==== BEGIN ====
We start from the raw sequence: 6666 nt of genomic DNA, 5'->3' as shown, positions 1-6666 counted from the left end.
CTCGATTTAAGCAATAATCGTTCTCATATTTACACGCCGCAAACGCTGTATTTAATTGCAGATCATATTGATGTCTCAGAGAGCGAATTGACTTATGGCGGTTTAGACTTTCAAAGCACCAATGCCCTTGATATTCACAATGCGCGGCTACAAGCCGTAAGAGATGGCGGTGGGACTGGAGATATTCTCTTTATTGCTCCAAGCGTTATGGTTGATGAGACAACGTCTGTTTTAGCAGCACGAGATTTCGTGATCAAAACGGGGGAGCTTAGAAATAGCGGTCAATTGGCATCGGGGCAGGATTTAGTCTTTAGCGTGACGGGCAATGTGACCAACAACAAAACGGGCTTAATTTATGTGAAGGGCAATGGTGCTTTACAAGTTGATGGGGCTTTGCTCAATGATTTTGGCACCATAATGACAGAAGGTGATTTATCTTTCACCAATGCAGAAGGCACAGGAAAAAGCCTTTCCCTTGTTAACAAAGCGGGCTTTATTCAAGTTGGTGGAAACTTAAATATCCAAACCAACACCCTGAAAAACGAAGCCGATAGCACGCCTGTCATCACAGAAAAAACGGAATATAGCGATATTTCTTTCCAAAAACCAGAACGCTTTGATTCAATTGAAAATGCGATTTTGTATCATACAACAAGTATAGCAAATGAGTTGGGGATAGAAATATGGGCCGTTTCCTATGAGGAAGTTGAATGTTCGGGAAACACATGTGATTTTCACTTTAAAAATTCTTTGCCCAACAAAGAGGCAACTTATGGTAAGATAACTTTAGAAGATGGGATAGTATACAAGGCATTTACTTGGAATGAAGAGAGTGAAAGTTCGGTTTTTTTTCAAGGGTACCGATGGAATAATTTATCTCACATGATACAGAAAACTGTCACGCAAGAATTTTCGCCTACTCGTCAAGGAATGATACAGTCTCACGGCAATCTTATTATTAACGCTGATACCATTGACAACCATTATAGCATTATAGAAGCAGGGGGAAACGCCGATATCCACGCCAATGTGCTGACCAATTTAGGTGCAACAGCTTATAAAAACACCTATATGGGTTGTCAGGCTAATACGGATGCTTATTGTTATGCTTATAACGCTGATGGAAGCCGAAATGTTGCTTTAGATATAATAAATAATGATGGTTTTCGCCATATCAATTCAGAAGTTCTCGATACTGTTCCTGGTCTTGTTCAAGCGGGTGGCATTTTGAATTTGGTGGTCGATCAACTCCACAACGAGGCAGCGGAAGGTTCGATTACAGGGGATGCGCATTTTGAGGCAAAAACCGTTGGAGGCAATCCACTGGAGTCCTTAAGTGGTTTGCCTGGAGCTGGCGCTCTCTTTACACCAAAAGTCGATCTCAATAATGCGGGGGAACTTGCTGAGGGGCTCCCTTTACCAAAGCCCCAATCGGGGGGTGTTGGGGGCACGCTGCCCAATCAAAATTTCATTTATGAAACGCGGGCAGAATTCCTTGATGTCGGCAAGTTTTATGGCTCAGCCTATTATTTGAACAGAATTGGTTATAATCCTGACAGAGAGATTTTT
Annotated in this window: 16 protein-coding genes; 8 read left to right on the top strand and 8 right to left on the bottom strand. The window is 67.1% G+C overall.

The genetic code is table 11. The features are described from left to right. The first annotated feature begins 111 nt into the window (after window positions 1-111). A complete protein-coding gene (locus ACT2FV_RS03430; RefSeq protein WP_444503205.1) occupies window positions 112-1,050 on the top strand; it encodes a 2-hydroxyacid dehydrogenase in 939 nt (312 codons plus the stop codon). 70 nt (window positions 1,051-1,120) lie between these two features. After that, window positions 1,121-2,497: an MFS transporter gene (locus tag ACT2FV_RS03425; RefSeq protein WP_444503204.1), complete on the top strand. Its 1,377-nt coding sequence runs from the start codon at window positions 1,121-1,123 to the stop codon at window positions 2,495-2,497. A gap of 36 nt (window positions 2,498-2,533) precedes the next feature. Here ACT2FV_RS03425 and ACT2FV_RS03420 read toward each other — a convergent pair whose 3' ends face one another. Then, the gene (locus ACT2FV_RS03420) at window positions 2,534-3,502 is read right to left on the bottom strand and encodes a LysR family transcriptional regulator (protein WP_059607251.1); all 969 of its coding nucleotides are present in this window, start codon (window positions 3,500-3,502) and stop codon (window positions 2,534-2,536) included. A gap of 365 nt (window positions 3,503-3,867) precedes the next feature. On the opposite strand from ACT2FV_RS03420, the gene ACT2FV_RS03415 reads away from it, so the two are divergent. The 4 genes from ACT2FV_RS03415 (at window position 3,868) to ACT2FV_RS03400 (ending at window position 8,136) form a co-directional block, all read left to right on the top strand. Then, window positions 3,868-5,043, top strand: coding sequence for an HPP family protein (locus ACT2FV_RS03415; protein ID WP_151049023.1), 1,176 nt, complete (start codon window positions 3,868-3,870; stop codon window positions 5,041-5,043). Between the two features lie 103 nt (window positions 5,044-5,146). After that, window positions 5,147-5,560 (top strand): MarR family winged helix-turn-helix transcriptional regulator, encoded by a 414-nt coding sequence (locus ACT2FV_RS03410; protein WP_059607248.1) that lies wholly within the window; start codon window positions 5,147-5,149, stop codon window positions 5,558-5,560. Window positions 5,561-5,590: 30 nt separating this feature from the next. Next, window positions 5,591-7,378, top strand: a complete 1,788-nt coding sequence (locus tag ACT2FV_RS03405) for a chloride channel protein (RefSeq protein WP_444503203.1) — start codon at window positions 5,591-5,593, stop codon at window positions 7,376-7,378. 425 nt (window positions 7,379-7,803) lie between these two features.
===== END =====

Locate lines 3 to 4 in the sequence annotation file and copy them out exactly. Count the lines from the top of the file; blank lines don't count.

Annotated in this window: 16 protein-coding genes; 8 read left to right on the top strand and 8 right to left on the bottom strand. The window is 67.1% G+C overall.

The genetic code is table 11. The features are described from left to right. The first annotated feature begins 111 nt into the window (after window positions 1-111). A complete protein-coding gene (locus ACT2FV_RS03430; RefSeq protein WP_444503205.1) occupies window positions 112-1,050 on the top strand; it encodes a 2-hydroxyacid dehydrogenase in 939 nt (312 codons plus the stop codon). 70 nt (window positions 1,051-1,120) lie between these two features. After that, window positions 1,121-2,497: an MFS transporter gene (locus tag ACT2FV_RS03425; RefSeq protein WP_444503204.1), complete on the top strand. Its 1,377-nt coding sequence runs from the start codon at window positions 1,121-1,123 to the stop codon at window positions 2,495-2,497. A gap of 36 nt (window positions 2,498-2,533) precedes the next feature. Here ACT2FV_RS03425 and ACT2FV_RS03420 read toward each other — a convergent pair whose 3' ends face one another. Then, the gene (locus ACT2FV_RS03420) at window positions 2,534-3,502 is read right to left on the bottom strand and encodes a LysR family transcriptional regulator (protein WP_059607251.1); all 969 of its coding nucleotides are present in this window, start codon (window positions 3,500-3,502) and stop codon (window positions 2,534-2,536) included. A gap of 365 nt (window positions 3,503-3,867) precedes the next feature. On the opposite strand from ACT2FV_RS03420, the gene ACT2FV_RS03415 reads away from it, so the two are divergent. The 4 genes from ACT2FV_RS03415 (at window position 3,868) to ACT2FV_RS03400 (ending at window position 8,136) form a co-directional block, all read left to right on the top strand. Then, window positions 3,868-5,043, top strand: coding sequence for an HPP family protein (locus ACT2FV_RS03415; protein ID WP_151049023.1), 1,176 nt, complete (start codon window positions 3,868-3,870; stop codon window positions 5,041-5,043). Between the two features lie 103 nt (window positions 5,044-5,146). After that, window positions 5,147-5,560 (top strand): MarR family winged helix-turn-helix transcriptional regulator, encoded by a 414-nt coding sequence (locus ACT2FV_RS03410; protein WP_059607248.1) that lies wholly within the window; start codon window positions 5,147-5,149, stop codon window positions 5,558-5,560. Window positions 5,561-5,590: 30 nt separating this feature from the next. Next, window positions 5,591-7,378, top strand: a complete 1,788-nt coding sequence (locus tag ACT2FV_RS03405) for a chloride channel protein (RefSeq protein WP_444503203.1) — start codon at window positions 5,591-5,593, stop codon at window positions 7,376-7,378. 425 nt (window positions 7,379-7,803) lie between these two features.